Putin’s Stasi ID found in German Archives

Putin’s Stasi ID Germany

Unveiling the Curious Find of Vladimir Putin’s STASI ID Card in Dresden

Researchers in Germany have made a fascinating discovery at the Stasi documentation center in Dresden. Archivists stumbled upon an ID card that was issued to Vladimir Putin, the current president of Russia, when he was a KGB officer in East Germany at the end of the Cold War.

The Sensation of Putin’s STASI ID Card Putin ‘sStasi ID Germany

Putin Stasi ID Germany
Putin’s Stasi ID 1985

The ID card of Mr. Putin was found among documents on officer training in the eastern city while archivists were following up on an unrelated media inquiry. The Stasi archives in Dresden archive the activities of East Germany’s all-powerful secret police. Konrad Felber, the director of the Stasi archives in Dresden, said that this discovery was a “mini-sensation” as it provided insight into the background of a world leader. This STASI ID would have given Mr. Putin broad access to the secret police’s offices, which means he didn’t need to disclose his work for the KGB.

Putin’s Time in Dresden

Before entering Russian politics, Vladimir Putin spent four years as an agent of the Russian KGB in Dresden in the 1980s, and he witnessed the collapse of the communist state first-hand. However, the director of the Stasi archives cautioned against concluding that the man who rose to dominate Russian politics was secretly on the Stasi payroll. It was “common practice” at that time in East Germany to provide KGB officers like Mr. Putin with identification documents.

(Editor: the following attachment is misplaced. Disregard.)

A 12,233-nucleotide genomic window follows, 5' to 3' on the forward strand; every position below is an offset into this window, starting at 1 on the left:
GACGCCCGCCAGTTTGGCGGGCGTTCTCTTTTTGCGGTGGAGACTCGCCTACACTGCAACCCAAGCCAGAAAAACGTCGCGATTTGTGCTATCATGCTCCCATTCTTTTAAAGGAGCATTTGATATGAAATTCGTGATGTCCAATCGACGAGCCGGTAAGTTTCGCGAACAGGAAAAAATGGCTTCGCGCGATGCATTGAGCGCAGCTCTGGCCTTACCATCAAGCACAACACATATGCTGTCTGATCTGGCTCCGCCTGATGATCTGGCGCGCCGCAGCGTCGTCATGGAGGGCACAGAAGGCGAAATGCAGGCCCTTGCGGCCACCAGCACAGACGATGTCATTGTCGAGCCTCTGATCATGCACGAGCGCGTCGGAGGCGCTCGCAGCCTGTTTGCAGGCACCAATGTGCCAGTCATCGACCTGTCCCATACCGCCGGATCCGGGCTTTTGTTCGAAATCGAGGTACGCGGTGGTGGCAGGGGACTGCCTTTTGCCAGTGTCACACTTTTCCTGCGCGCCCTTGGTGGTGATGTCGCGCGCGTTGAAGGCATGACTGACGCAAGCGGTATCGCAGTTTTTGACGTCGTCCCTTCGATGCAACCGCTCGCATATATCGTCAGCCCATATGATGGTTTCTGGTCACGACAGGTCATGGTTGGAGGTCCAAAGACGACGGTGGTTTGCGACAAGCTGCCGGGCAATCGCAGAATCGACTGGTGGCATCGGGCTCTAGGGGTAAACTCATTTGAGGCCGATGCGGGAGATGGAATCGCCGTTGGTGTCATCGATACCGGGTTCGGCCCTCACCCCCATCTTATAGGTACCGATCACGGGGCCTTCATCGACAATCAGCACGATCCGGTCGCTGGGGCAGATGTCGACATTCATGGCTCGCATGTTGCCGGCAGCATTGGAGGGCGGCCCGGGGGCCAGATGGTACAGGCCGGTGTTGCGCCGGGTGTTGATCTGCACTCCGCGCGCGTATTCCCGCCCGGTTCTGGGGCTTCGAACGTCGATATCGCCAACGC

The Kremlin’s Response to the Discovery

A spokesperson for the Kremlin told Russian news agency Tass that “the KGB and Stasi were allied services. Therefore one cannot rule out that they exchanged ID cards.” While Mr. Putin’s time in Dresden is still shrouded in secrecy, he is known to have successfully deterred protesters from breaking into the KGB offices during the democratic revolution of 1989. Mr. Putin reportedly told the crowd that they had no right to enter Russian territory while a soldier loaded a Kalashnikov next to him. Putin Stasi ID Germany

Putin’s Multilingualism

The Russian president also speaks almost faultless German, which he has used in the past to woo German politicians. A year after taking office, he spoke to the German parliament in 2001, calling for more understanding between Berlin and Moscow. His multilingualism and time in East Germany provide an interesting insight into the background of a world leader, and the discovery of his STASI ID card is a mini-sensation that is sure to capture the attention of people worldwide.


The discovery of Vladimir Putin’s STASI ID card at the Stasi documentation center in Dresden has generated a lot of buzz. The ID card provides insights into the Russian president’s time as a KGB officer in East Germany and the collapse of the communist state. The Kremlin’s response to the discovery has been intriguing, and Mr. Putin’s multilingualism adds another layer to the fascinating story of the world leader. Putin’s Stasi ID Germany

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